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It’s been too long since I last read a book since I am always drowning in academic articles. It is quite refreshing and I do hope to read more before starting full-time employment in September.

Peter Thiel is a co-founder of Paypal, Palantir, Founder’s Fund, and the first outside investor in Facebook. Together with other well-known entrepreneurs like Elon Musk — Tesla, SpaceX; Reid Hoffman — Linkedin; Steve Chen, Chad Hurley, Jawed Karim — Youtube, Jeremy Stoppelman and Russel Simmons — Yelp and David Sacks — Yammer, they built Paypal which transformed the way payment works.

The main message in…


Since I became rather frustrated with my thesis and the whole process of propensity score matching… I thought, why not write about this so someone in the future could be less frustrated by the confusing amount of information out there!

But first, a picture to calm everyone and me down 😃

Photo by Tj Holowaychuk on Unsplash

First, is to understand why do we even use propensity matching? In this article, the author did a great job illustrating the example and rationale 👍

Then, one can move onto the R programme (package: Matchit or Matching) to actually see a code example of R-perspective. They both have…


  1. Colour code my articles

After 2 months of struggling to keep up with all the citations and bombarding of information, I finally learn to create a system that works to make my reading and writing easier. Feel free to copy my system :)

Figure 1: Highlighted article

2. Clean up my folder regularly

It is already quite frustrating to keep up with the thesis deadlines and article, but even crazier when you have files named FINAL_thesis, FINAL_thesis v1, FINALFINAL_thesis, etc. So it is a good reminder to review what is important in the folder and archiving is very important! One needs to be bold…


Photo by William Topa on Unsplash

The article by Jason Voss, CFA, talked about how financial practitioners are either ignorant or becoming overly-reliant on database aggregators, and the consequences will be devastating. As I reflect upon this, any financial analyst who does not take time to learn and refresh on their skills of accounting, myself included, is likened to an airplane pilot who does not take time to learn about the new autopilot technology (e.g. the Boeing 737 MCAS software) nor do they refresh their skills by practice manual flying. …


My favourite book of all time! Bought this book when I was strolling around Trafalgar Square, London. Crazy weekend indeed after a grueling assessment center with Bank of America! But glad that I bought this book :)

  1. Facts rarely come in a one-liner.

It is striking to me when describing the “child mortality rate”, it is not simply that knowing the number of children who died 5 years after birth, but it also implies that a country would have a good healthcare system that ensures the child’s survival; a good level of food supply for the child, good sewage system…


I am so thankful to be able to finish reading this book during the Christmas break :) anyway, I thought of just updating my first 2021 content with the key takeaways from this book!

  1. Know history.

From the 1593 tulip-bulb bubble to the famous 2000 internet bubble, it is always a good reminder of the “madness of crowds”. Bubbles and investor irrationality is not uncommon. I am reminded to always take a step back to think, especially away from the crowds, bankers, friends and family to understand the underlying mechanism driving the market.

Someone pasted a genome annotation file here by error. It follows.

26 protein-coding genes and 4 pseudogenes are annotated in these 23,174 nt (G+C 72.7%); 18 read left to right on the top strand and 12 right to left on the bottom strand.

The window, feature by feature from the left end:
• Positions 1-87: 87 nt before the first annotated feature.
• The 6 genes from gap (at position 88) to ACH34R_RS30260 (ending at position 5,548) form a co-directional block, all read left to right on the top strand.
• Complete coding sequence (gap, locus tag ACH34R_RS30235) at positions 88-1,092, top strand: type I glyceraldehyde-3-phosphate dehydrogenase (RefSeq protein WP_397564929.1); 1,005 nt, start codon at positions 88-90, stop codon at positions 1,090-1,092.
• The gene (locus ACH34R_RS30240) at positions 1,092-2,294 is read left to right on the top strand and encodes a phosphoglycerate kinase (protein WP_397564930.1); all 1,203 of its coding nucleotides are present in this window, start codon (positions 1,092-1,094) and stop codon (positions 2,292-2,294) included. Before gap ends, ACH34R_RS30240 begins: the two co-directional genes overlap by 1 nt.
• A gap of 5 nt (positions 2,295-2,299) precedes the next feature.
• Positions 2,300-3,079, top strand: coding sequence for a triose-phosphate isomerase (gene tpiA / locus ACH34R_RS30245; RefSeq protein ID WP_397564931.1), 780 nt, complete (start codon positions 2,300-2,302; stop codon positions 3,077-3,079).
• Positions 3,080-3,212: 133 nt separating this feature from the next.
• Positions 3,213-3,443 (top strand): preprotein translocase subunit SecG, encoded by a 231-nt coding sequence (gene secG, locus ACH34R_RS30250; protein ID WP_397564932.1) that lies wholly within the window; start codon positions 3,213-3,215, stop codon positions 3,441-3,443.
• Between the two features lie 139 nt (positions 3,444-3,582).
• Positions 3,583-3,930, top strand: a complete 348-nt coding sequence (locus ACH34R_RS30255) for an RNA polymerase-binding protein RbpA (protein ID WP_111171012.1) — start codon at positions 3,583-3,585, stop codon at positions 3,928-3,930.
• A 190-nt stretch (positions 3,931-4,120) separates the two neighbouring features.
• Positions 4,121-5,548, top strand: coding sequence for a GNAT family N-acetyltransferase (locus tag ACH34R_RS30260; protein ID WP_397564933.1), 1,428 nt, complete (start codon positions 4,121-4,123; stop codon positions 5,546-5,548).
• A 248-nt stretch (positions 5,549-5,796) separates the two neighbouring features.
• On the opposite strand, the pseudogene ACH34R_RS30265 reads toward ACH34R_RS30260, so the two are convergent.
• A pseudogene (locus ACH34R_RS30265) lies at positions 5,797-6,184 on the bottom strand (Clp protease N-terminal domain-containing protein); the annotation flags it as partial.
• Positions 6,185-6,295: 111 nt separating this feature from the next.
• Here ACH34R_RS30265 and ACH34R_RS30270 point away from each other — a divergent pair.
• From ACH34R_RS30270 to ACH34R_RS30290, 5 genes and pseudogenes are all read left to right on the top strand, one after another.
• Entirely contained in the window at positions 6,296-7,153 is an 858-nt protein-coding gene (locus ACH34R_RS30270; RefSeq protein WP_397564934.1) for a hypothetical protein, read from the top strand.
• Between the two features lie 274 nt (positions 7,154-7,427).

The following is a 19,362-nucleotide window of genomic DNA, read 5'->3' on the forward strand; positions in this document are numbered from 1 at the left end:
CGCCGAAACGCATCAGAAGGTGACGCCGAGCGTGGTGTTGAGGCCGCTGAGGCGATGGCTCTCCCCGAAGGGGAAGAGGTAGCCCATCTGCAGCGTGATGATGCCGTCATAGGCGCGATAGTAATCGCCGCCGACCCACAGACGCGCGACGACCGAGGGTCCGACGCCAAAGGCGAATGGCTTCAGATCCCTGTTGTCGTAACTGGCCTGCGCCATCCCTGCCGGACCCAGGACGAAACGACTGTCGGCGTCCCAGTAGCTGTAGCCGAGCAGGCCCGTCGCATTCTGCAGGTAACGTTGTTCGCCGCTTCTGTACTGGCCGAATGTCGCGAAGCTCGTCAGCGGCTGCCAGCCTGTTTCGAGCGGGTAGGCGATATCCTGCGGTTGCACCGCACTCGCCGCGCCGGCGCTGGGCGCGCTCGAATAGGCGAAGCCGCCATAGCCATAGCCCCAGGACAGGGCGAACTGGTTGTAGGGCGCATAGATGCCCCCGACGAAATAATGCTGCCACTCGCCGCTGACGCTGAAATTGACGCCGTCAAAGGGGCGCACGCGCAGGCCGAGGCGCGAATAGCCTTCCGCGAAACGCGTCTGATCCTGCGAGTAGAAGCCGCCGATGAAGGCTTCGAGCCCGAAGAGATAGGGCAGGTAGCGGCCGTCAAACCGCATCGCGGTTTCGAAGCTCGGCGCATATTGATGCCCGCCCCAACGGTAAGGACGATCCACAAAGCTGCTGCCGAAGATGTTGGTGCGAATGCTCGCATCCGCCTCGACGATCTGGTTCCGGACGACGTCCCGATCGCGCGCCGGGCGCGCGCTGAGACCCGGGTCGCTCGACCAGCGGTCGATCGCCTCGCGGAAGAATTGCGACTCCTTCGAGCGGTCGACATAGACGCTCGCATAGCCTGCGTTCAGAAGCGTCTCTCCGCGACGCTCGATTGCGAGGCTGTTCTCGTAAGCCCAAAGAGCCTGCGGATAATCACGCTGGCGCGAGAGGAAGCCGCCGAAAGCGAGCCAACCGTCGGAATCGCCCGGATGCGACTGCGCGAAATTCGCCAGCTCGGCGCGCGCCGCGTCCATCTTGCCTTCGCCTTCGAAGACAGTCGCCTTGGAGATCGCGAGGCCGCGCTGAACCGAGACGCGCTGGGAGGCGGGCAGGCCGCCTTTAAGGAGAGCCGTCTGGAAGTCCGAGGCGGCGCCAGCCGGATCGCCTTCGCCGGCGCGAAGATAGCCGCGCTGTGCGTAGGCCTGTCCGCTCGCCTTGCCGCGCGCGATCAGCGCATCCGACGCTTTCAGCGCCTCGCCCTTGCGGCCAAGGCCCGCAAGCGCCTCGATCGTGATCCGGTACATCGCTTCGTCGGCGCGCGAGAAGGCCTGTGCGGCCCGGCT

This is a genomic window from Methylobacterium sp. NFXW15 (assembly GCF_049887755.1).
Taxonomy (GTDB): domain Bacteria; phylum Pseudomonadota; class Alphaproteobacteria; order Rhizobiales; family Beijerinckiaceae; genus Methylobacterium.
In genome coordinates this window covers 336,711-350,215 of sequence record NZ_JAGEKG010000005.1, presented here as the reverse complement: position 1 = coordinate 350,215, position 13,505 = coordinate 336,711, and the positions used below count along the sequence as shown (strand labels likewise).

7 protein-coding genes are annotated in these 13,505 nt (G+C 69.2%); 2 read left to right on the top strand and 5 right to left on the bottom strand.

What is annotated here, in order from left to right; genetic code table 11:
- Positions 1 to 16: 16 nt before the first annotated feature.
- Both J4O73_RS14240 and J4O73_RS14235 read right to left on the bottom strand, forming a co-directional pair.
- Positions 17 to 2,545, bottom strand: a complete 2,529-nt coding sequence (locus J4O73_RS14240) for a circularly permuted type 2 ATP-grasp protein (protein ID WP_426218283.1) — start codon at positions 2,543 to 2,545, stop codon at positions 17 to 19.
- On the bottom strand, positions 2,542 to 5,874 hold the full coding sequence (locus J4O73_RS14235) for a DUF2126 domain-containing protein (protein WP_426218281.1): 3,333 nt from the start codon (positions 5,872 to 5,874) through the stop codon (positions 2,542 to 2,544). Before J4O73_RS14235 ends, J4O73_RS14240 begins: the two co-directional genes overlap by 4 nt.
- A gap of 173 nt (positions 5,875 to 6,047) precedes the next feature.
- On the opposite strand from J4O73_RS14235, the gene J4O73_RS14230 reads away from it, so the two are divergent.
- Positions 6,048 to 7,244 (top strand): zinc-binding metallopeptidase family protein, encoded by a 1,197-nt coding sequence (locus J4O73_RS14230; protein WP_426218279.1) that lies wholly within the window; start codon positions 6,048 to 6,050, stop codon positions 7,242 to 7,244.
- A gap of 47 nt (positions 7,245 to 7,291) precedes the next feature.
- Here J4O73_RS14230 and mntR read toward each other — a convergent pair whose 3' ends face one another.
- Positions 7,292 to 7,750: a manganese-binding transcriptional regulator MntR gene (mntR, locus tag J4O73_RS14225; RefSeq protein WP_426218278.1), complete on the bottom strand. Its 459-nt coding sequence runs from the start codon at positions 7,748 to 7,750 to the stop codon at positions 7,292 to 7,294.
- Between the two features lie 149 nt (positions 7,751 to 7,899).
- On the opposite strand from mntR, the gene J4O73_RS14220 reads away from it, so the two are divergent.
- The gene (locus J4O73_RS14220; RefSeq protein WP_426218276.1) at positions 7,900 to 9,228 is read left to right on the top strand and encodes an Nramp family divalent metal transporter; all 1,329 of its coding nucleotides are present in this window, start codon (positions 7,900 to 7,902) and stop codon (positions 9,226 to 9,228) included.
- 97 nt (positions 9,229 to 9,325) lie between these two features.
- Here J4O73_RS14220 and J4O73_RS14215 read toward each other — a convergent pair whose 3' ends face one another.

By recalling the development of the financial…


Photo by Markus Winkler on Unsplash

When people ask me this question, I have a strong urge to clarify the concepts of these two terminologies. So here there are!

First, the scope of comparison is different. When we speak of the economy, we are encapsulating the entire economy across all industries, all private and public, small and big companies alike. Now contrast that to the financial market indices which are exclusive to only large, public companies listed in the US. If we take the SP500, then we are further filtering the measure to the largest 500 companies with biased towards specific industries like Healthcare and IT…


Photo by lo lo on Unsplash

Perhaps let's start with the all-too-familiar investment bank. Here from WSP, I found an incredible relationship map of the various parties involved. I would say that this is perhaps 10x clearer than most presentations I have seen from actual investment banks themselves (e.g. BaML or JPM). Throughout my research, investment banks are almost always synonymous with M&A and often have other nicknames like wholesale bank, advisory, and corporate finance, however, it is not always the case as seen in figure 1.


Photo by Glen Carrie on Unsplash

Faced with the COVID-19 pandemic, we are witnessing 3 distinct trends in the market — yield curve changes with Fed intervention, US currency demand surge widening the cross-currency basis and the imminent corporate debt crisis. The severity of the impact is uncertain and is heavily dependent on the future measures taken by the central banks, governments and largely on the progress of COVID spread.

Yield Curve Development


Photo by Mae Mu on Unsplash

On the 29th September 2020, Altia and Arcus announced a merger, citing reasons for stronger Nordic and Baltic region presence. Synergies of €8–10million are expected across cost and revenue synergies.

Assuming an offer value of €292 million, I believe this deal is dilutive (-28%) for the next 3 years and would require an additional €25.3 million pretax synergy to breakeven. The complication of exchange rates (NOK-EUR) as well as the lack of insights to % asset write-up, makes the model rather inaccurate; however, given an all-stock deal, I believe that these assumptions would not significantly affect the results.

Chie

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